West Seattle weather: Should you be worried about your trees?

January 12, 2014 at 5:16 pm | In Safety, West Seattle news, West Seattle weather | 7 Comments

Our stormy weekend hasn’t been kind to trees. The one in Benjamin Hutchinson‘s photo, above, toppled onto an Alki sidewalk overnight. Our Saturday coverage showed several cases of sizable trees or branches falling in the wind – bringing down wires in The Junction, mashing a car on 40th SW in Morgan Junction. Trees are a big part of what makes our city so beautiful – Seattle has seven times as many trees as people! – but you might wonder sometimes which one(s) are at risk in the next 45+-mph gust. We took the tree-safety question to arborist Mark Harman from longtime WSB sponsor Stonehedge Tree Experts, who is also a certified tree-risk assessor. Here’s his reply:

With these strong winds recently and the accompanying damage that may result from trees or their parts flying off or falling on your car or home, it makes one take a second look at the large trees around us. Should we be worried about the trees in our yards or the neighbors’ yard? Here is my opinion from a guy who has been working with trees for the last 30 years from Washington to Idaho.

Around here in the Seattle area, it is very unusual for a healthy tree to totally blow over. Of those trees that do blow over or those trees that lose the top part of the tree, almost all of those episodes could have been predicted if an experienced Arborist had looked closely at the tree prior to it falling apart. There are almost always signs on the tree that show its problems. Trees have “body language” – they can tell us if they are sick, hollow, rotten, twisting, failing, or tipping over. We just have to be educated to read those signs.

Every tree species has its own problems:

Hemlocks are very prone to root rot, making them vulnerable to tipping over or breaking at the stump. (Like the one on 40th SW between Morgan and Fauntleroy.) Douglas Firs shed limbs. Corkscrew willows break limbs and stems during snow loads. Black Cottonwood shed large limbs. Native Big Leaf Maples break apart when they have multiple stems weakly attached. Some trees never ever break. The London Plane Trees have the strongest branches of all, never breaking. Beech trees are another very strong tree. Alders die back from the top down, but their base and roots will be sound.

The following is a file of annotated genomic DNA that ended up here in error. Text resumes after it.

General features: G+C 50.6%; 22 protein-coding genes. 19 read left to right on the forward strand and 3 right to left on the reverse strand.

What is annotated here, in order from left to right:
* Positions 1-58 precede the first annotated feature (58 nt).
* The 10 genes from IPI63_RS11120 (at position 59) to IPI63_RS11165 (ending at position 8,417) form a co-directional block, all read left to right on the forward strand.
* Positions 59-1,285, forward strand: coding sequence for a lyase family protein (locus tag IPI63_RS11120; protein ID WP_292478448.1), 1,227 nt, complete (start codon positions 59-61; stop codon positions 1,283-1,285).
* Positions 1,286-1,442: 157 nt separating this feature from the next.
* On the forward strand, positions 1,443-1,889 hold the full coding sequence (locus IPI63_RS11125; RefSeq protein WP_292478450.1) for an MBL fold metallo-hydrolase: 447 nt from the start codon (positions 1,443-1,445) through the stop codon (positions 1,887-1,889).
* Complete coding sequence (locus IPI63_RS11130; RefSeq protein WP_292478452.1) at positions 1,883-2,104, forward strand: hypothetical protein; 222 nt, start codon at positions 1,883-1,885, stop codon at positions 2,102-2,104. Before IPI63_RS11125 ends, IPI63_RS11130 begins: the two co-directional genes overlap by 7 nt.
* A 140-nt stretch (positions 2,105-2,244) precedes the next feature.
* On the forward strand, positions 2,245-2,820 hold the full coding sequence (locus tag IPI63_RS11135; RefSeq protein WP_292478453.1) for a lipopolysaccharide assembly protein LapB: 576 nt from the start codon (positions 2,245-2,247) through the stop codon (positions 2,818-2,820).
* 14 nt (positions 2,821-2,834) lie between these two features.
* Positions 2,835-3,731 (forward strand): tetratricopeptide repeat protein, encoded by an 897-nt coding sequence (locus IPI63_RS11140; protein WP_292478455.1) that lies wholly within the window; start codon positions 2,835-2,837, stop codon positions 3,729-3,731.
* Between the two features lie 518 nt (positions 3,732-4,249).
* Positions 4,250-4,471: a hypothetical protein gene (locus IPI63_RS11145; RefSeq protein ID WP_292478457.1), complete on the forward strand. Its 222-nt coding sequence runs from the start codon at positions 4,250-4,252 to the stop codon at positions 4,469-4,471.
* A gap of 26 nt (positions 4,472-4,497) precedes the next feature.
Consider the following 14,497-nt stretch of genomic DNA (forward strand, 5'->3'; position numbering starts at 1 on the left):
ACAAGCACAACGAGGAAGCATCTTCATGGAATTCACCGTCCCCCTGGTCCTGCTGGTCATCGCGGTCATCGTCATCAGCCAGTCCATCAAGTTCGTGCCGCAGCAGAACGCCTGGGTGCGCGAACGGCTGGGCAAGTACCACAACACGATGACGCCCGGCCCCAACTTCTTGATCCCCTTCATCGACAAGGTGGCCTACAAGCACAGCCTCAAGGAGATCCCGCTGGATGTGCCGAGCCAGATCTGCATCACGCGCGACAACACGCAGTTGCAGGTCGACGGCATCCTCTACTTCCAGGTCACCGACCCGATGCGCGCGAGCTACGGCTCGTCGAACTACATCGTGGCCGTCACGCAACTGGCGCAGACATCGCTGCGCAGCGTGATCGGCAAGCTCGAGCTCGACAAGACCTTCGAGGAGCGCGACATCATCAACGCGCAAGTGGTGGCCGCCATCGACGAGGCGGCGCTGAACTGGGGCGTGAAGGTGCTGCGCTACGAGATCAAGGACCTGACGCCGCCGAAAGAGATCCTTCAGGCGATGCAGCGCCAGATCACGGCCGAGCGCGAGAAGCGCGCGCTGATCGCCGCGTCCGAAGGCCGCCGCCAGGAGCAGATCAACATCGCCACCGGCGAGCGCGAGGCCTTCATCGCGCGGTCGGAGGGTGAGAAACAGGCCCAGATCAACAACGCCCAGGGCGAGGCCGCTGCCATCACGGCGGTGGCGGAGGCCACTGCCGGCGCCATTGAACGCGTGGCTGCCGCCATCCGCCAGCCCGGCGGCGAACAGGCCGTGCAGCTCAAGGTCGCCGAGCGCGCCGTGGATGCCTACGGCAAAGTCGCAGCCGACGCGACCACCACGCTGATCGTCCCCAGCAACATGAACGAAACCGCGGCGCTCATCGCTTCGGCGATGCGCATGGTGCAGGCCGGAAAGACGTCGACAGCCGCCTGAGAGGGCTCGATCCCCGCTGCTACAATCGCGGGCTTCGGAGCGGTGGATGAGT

It’s interesting to note that after windstorms, I rarely ever get calls from my clients. That’s because I have been keeping an eye on their trees for many years, watching for signs of problems and then dealing with them before the worst happens. When I watch the TV news after storms and see the film clips of trees on houses, I bet big bucks that those trees were either diseased, dead, full of ivy, or had their roots cut during recent construction of the new house or garage next door. It could have been predicted if a qualified Arborist had been watching over those trees.

Granted, there are always exceptions, and if we all get paranoid and decide we can’t live with some risk from the trees around us and cut them all down, this is going to be a pretty boring place to live.

So the wise thing to do if you want to know how risky those trees are around you would be to hire or consult with a Qualified Arborist. Preferably a Certified Arborist with membership in the International Society of Arboriculture. Some of us are trained as “Tree Risk Assessors” who understand the body language of the trees. We can do a risk analysis of your trees, finding and dealing with problems before they occur.

Mark Harman
Certified Arborist and Certified Tree Risk Assessor
Stonehedge Tree Experts, Inc.

Not sure what kind of trees yours are? Here’s a city info-sheet that might help.

7 Comments

  1. Great info! Thanks for posting it!

    Comment by DM — 5:28 pm January 12, 2014 #

  2. Thanks for the information mark I take note while walking of the trees around me. Any idea the species of trees planted and now fairly mature in the junction along the sidewalk. These trees to seem to me ,especially when full of leaves, to be top heavy and prone to break ,which they have already. I have wanted to bring this to attention to a Juno meeting to see if we could get some imput or advice from a professional like yourself or the city arborist. Thanks

    Comment by NW — 5:32 pm January 12, 2014 #

  3. Stonehedge Tree Experts is the best and highly recommended. Thanks Mark for sharing your expertise and valuable information with all!

    Comment by Diana — 8:00 pm January 12, 2014 #

  4. Thank you for this! I a hoping that many wseattlites read it, and instead of deciding to cut down a good tree that is healthy…

    Comment by ttt — 10:17 pm January 12, 2014 #

  5. thanks wsb!! have been looking for someone in the neighboorhood who could drop a tree… after looking them up online and reading nothing but good!! all be calling them here real soon..

    Comment by vanilla gorilla — 1:03 am January 13, 2014 #

  6. Good luck. We’re lucky to have leading independent local companies in a variety of specialties on the WSB sponsor team; for this question, Stonehedge’s reputation is such that I would have wound up pinging them even without that association. (We have a mini-directory listing our sponsors by business type here.) – TR

    Comment by WSB — 2:31 am January 13, 2014 #

  7. This is great information! Healthy trees are definitely a must, because the can fall even without wind!

    Perhaps people need to learn a bit more about keeping their trees healthy so the risk of these things happening becomes a bit less.

    Comment by Peter Roberts — 8:37 am January 21, 2014 #

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